The Festival of the Sea - Fisherman's Festival.
Fishing industry is the biggest industry in Iceland and The Fisherman's Festival
(Sjómannadagurinn) is part of our annual Festival of the Sea. It is held on the first Sunday in June in honour of the big part fishermen and their families have played and play in the life of the Icelandic nation.
This year (2013) it was held for the 75th time and there were a lot of activities by the old harbour and in Grandi down-town, speeches and honoring of fishermen, music and singing and dancing. It is a lot of fun.
The coast guard’s helicopter demonstrated rescue operations at sea with one of the search and rescue teams. I was on board a ship getting ready for a free tour of the bay and the helicopter was so close that I was taken aback - it was just amazing, and I felt so great respect for fishermen and the rescue team.
There was free admittance to the coast guard ship Óðinn and the whole day the ship was filled with people exploring the coast guard ship.
There was a rowing competition, pillow fights and airobatics and a free sightseeing cruise on The Icelandic Association for Search and Rescue’s schoolship, Sæbjörg. The activities of Harbour day continued throughout The National Fishermen's day, focused on the sea.
Don't miss this day if you are ever in Reykjavík on the first weekend of June. It is so much fun :)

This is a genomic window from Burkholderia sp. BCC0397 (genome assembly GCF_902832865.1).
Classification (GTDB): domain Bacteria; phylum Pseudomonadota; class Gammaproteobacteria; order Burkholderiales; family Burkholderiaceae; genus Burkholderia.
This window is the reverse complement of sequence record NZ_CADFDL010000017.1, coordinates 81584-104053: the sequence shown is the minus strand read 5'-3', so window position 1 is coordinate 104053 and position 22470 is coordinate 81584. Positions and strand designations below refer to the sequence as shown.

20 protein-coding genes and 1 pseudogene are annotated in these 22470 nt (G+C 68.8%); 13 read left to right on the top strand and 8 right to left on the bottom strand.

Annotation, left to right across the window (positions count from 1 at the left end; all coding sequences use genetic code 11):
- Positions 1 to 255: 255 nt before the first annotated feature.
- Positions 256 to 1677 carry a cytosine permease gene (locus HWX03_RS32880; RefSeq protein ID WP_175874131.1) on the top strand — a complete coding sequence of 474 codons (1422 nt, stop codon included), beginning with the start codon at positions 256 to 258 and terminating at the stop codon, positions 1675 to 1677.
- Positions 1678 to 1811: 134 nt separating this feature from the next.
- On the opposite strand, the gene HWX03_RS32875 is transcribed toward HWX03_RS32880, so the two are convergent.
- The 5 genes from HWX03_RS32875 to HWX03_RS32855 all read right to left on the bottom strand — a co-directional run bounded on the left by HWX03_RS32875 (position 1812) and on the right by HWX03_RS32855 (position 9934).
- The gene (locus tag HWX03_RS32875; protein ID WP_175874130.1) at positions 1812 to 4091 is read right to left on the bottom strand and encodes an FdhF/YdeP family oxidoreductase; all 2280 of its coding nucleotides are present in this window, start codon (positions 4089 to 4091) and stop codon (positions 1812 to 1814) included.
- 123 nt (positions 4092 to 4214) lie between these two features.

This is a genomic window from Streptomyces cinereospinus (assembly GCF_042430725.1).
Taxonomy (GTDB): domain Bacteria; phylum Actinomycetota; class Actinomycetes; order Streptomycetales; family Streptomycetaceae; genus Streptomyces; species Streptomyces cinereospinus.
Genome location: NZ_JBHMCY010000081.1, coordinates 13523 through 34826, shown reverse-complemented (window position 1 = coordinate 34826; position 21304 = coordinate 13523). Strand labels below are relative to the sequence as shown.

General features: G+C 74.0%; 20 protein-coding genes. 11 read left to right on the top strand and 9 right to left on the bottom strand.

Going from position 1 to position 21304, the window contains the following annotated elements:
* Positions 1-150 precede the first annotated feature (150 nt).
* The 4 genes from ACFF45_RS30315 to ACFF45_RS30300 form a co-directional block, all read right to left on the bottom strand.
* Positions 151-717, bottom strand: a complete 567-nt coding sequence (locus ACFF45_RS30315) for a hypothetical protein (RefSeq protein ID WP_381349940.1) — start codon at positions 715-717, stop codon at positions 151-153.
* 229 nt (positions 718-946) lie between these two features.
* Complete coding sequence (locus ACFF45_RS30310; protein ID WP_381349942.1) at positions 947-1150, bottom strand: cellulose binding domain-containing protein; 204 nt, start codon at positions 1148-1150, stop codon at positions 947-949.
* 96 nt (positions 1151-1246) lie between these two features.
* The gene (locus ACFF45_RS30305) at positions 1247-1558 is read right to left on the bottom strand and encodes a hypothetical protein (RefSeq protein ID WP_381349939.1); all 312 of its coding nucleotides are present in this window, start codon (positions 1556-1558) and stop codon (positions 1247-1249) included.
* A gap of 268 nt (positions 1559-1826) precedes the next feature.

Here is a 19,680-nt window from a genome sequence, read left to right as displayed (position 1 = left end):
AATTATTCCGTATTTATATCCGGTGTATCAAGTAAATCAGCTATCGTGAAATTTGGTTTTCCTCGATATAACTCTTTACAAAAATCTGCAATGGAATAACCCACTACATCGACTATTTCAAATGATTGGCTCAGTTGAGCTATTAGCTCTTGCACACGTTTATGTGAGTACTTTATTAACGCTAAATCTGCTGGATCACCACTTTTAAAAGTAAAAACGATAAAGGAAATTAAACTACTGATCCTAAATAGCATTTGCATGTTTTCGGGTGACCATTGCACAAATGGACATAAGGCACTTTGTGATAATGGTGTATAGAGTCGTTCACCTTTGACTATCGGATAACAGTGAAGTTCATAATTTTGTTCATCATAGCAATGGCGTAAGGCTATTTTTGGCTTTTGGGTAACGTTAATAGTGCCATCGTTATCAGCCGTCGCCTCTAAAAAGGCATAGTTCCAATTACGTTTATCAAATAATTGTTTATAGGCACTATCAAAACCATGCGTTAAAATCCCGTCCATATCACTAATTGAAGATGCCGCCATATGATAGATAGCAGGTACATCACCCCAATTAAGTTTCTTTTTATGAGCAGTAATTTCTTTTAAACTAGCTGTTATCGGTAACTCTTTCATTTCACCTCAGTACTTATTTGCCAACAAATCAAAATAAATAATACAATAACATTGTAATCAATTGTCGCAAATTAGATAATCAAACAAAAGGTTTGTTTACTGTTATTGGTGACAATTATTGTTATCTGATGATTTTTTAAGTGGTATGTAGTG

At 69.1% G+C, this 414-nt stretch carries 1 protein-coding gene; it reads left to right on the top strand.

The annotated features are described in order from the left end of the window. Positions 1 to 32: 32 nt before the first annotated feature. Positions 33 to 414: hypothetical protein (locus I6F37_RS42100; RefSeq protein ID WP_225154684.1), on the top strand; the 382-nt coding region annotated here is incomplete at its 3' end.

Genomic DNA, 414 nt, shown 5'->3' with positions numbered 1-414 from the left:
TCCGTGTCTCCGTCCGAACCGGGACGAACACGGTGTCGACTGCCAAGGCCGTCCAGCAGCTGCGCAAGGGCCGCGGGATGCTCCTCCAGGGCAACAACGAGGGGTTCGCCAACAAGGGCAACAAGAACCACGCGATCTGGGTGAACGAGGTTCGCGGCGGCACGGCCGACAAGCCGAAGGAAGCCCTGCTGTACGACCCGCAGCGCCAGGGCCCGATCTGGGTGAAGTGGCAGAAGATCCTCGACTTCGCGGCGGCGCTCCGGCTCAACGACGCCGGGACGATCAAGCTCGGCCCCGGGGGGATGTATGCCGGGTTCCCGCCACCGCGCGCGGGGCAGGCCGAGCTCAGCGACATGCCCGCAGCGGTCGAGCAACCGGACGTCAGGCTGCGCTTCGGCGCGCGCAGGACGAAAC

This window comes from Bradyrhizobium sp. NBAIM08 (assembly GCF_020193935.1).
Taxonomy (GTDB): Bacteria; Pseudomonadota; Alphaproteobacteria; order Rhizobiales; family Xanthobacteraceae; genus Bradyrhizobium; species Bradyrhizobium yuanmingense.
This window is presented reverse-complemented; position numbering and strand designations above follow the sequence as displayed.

Iceland is one of the not very many REAL countries left in Europe. This might sound as a cliché of sorts, pompous declaration or superficial ranting and raving. Still, this remote island not only offers astounding geography with unexpected revelations around every turn of the road but has its culture trotting along globalization as a matter of fact. Of course, one of the manifestations is food as everywhere else. What is not so trivial is the fact that these people actually do eat interesting and Nature-bound stuff such as sheep or fish with all its components. Well, many people eat sheep even in America but they consume only the meat and the rest is practically turned into a fodder for the sheep themselves. In Iceland one can purchase a cooked sheep head strait in the supermarket. And this is more than normal because people eat “exotic” parts of the body that somehow do not inspire exclamations such as: “the food is staring you back!” Deft reference to sheep’s eye balls. Another testimony to a populace still bound to Nature is the consumption of Greenland shark which must have been a last resort even in saga times. The fact that this particular creature has a peculiar way of releasing its urine via the skin makes its flesh highly poisonous, though if left to “ferment” for some months in the ground it becomes edible, mind you the aroma is powerful. Powerful maybe but just slightly more than what a sophisticated French camembert cheese can muster. So, when some folks from the artificial city environments declare this food obnoxious, they appear to be ridiculously provincial. Even seasoned “international” chef celebrities (from New York where all the gourmet trends are set in motion) come to Iceland to have their palate provoked and face twisted in grimace in front of the cameras so their gastronomic intolerance can be broadcasted to a world that has limited gastronomical experiences by default. Just leave all bias and enjoy hakarl (pronounced something like how-cut).